View over Christchurch after September 2010 earthquake

22 February 2011

Tragedy struck on a Tuesday lunchtime at 12.51 when a fault beneath the Port Hills shook violently. It measured 6.3 on the richtor scale and was only at a depth of 5km. This earthquake had a much more devastating outcome than 4 September 2010. This was due to the high ground acceleration of this particular fault and the time of day. The damage was extensive.

Many people suffered injuries and unfortunately 185 people died, 115 of whom were in one building, the collapsed CTV building. Impromptu triage centres were set up and members of the public were helping those that were trapped and injured alongside professionals.

Uneven Bridge Street bridge
Uneven Bridge Street bridge

Buildings, roading and infrastructure were in precarious states while aftershocks continued. Building facades had fallen, cracks had opened in the ground, liquefaction silt came to the surface, power was out and phone lines were down.

People gathered in open spaces like Cathedral Square and Hagley Park. Mass exodus from the central city began. The streets were gridlocked with cars contending with each other, newly created hazards and emergency services trying to get around. Many people just walked home. Trying to connect with and check on family was extremely difficult with overloaded cell phone networks.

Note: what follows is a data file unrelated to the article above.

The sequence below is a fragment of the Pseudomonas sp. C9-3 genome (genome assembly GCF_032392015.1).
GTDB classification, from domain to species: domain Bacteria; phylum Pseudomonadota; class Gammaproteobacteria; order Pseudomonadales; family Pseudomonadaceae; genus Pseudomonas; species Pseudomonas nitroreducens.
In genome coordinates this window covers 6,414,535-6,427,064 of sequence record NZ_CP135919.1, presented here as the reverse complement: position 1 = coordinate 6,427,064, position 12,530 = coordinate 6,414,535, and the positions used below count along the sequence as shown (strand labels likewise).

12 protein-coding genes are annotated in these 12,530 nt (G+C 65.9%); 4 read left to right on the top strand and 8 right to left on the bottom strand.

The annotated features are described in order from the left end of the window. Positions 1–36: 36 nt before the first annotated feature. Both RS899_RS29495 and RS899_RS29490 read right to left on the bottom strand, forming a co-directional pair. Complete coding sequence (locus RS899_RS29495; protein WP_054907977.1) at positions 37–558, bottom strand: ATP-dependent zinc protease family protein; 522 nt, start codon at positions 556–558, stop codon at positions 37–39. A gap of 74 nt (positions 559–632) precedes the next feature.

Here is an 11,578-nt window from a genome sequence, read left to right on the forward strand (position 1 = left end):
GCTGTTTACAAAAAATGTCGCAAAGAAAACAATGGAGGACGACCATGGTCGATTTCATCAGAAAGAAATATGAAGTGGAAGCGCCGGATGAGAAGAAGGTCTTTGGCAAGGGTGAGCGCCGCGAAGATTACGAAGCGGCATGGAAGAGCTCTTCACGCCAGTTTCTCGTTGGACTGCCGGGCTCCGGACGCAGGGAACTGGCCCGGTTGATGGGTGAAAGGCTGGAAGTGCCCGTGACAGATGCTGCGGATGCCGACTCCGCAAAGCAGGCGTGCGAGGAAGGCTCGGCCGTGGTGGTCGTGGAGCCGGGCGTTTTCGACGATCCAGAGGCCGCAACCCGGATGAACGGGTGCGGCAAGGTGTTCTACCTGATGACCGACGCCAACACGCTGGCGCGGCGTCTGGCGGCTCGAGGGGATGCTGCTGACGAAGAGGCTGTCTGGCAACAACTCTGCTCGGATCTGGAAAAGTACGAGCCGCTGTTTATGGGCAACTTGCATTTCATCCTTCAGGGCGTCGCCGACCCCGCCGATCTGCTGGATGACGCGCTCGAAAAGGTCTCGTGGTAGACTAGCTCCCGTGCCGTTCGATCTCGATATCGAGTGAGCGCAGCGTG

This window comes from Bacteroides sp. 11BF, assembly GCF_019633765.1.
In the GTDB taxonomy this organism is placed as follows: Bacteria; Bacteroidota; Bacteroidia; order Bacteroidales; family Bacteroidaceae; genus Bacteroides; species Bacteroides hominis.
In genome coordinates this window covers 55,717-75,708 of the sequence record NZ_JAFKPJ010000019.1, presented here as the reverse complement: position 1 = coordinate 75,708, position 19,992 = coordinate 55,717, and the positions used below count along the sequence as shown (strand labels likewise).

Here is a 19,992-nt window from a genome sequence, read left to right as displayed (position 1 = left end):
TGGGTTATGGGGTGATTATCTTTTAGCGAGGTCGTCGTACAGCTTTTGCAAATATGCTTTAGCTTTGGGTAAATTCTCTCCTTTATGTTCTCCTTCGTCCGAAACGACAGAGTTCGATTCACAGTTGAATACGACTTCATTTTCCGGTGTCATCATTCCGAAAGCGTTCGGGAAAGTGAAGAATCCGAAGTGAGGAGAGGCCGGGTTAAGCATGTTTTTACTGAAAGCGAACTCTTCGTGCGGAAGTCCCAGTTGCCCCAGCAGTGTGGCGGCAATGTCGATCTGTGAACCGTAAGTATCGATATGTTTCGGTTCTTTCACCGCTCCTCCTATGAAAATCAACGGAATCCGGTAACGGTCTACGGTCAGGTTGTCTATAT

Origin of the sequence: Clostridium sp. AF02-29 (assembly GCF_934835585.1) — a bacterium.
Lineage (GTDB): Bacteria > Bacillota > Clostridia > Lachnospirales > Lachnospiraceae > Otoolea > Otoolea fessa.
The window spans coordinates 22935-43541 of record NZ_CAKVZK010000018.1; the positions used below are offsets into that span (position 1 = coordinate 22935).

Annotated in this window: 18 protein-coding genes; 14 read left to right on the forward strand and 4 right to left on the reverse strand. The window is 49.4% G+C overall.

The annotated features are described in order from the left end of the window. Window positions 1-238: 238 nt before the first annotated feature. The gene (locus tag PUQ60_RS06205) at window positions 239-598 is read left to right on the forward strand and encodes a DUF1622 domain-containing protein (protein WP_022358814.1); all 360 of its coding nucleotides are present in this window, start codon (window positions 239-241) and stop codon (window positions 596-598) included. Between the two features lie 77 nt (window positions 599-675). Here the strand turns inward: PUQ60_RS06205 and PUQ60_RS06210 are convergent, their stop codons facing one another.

Within hours New Zealand's first National Emergency was declared for a Civil defence emergency. This gave the Civil defence special powers to control and manage the situation. A cordon was placed around the central city as rescue efforts continued.


Definitely no longer a safe retreat

Retreat Road in Avonside following Feb 2011 earthquake - definitely not living up to its name anymore.... However, nice creative use of broken fence-pavers to create a bridge across pavement mudhole!

Avon River reacts to Feb 2011 earthquake

Following 22 Feb 2011 quake, the Avon River running through town suddenly turned chalky grey-white (due to liquefaction sediment) and rose rapidly in its banks. This photograph was taken on Oxford...